Rep. Jim Moran: Members of Congress are underpaid

Rep. Jim Moran, D-Va., center, greets guest at a pet adoption event sponsored by the Congressional Animal Protection Caucus which he chairs to highlight animal welfare issues in Congress, on Capitol Hill in Washington, Friday, April 4, 2014. AP

Retiring Rep. Jim Moran, D-Va., is aware that Congress is unpopular, but he still thinks the legislative body deserves a raise.

"I think the American people should know that the members of Congress are underpaid," Moran, who's announced he will leave office when the current Congress ends, told the newspaper Roll Call. "I understand that it's widely felt that they underperform, but the fact is that this is the board of directors for the largest economic entity in the world."

Rank-and-file members of Congress make a yearly salary of $174,000 -- well above the median household income in Washington, D.C., which between 2008 and 2012 was $64,267. Still, Moran said, "A lot of members can't even afford to live decently in Washington." That's more likely the case for lawmakers who represent districts farther away than Moran's Northern Virginia district -- members typically have a home in their district as well as somewhere to stay in Washington.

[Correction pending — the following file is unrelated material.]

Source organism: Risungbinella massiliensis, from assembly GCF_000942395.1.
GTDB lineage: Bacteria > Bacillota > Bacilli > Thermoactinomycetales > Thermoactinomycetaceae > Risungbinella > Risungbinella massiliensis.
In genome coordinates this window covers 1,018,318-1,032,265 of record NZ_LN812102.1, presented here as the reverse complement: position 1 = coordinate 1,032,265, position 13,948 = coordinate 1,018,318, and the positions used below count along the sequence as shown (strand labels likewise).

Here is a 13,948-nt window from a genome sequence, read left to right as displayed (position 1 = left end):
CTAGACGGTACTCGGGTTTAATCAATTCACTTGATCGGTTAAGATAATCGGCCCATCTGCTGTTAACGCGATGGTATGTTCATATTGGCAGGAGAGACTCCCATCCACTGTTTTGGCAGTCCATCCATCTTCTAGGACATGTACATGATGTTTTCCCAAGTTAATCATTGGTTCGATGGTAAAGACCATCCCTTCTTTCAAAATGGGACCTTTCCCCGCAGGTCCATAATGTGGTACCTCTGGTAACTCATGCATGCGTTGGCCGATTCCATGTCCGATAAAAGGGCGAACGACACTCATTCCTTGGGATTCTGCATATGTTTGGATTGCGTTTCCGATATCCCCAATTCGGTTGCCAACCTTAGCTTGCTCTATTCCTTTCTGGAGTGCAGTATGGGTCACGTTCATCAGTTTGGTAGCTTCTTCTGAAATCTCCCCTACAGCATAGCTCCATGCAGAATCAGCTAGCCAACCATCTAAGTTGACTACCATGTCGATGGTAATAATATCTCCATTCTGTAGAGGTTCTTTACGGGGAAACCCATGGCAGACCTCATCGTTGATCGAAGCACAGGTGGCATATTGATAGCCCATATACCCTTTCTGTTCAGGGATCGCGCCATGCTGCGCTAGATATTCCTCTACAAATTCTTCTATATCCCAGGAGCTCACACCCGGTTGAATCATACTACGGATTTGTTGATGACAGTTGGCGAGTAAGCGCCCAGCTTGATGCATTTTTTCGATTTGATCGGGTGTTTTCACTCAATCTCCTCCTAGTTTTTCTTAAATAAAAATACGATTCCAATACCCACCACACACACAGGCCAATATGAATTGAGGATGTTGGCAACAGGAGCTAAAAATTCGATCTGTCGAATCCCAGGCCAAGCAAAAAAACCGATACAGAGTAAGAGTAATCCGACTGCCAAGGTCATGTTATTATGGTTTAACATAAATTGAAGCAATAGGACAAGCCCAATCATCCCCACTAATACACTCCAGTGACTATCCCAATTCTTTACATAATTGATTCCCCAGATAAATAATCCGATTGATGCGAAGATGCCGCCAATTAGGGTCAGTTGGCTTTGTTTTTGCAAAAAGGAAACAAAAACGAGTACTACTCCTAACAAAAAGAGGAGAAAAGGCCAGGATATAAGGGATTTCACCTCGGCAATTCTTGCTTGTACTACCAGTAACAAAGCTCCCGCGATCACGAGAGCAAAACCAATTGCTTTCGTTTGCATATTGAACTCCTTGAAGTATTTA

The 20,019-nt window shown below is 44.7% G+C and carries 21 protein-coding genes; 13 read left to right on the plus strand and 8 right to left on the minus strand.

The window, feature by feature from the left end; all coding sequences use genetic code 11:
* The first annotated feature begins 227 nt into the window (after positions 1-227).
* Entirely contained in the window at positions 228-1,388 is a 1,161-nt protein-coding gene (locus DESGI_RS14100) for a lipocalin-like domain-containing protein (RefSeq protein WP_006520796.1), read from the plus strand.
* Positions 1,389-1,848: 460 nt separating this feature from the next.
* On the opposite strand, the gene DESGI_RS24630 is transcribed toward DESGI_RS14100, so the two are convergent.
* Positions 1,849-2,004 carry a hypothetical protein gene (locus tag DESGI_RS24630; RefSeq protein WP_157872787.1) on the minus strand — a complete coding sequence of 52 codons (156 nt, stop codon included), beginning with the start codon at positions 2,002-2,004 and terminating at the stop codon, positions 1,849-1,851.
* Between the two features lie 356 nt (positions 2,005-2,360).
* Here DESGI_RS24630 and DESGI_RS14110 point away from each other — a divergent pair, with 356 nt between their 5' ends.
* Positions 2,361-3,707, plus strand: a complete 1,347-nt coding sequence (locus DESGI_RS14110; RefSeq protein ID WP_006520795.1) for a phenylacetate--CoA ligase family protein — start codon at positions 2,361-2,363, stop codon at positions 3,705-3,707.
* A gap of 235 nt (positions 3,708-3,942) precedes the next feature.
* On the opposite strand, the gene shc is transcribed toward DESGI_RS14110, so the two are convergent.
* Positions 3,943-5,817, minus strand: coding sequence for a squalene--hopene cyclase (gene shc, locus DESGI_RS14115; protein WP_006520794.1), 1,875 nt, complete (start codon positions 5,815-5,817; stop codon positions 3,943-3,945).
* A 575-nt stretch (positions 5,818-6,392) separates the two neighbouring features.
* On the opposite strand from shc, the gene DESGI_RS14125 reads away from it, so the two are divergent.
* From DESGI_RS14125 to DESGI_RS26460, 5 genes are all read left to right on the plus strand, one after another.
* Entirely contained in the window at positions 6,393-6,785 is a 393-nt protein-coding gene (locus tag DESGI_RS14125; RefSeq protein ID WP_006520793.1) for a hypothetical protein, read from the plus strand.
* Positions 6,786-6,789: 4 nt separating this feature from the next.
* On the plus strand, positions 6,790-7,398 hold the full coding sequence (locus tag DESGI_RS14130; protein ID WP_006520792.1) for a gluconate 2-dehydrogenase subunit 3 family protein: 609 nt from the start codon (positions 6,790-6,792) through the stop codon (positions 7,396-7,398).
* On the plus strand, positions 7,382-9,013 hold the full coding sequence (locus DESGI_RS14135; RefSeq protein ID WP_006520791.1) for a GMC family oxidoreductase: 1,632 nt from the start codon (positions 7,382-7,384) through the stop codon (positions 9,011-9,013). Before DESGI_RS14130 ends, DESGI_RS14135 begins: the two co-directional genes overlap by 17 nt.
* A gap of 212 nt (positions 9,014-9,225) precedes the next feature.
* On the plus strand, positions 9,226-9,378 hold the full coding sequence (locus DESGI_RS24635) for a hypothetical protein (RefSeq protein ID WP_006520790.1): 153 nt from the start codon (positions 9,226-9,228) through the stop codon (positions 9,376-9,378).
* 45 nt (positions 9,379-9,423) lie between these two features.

Moran is far from one of the wealthiest members of Congress, Roll Call noted -- his last financial disclosure form indicated his only financial asset was a money market account with $1,000 to $15,000.

The congressman said he plans to introduce an amendment to a spending bill that would give legislators a per diem payment to cover housing costs.

Congressional salaries have been frozen at $174,000 since 2009.

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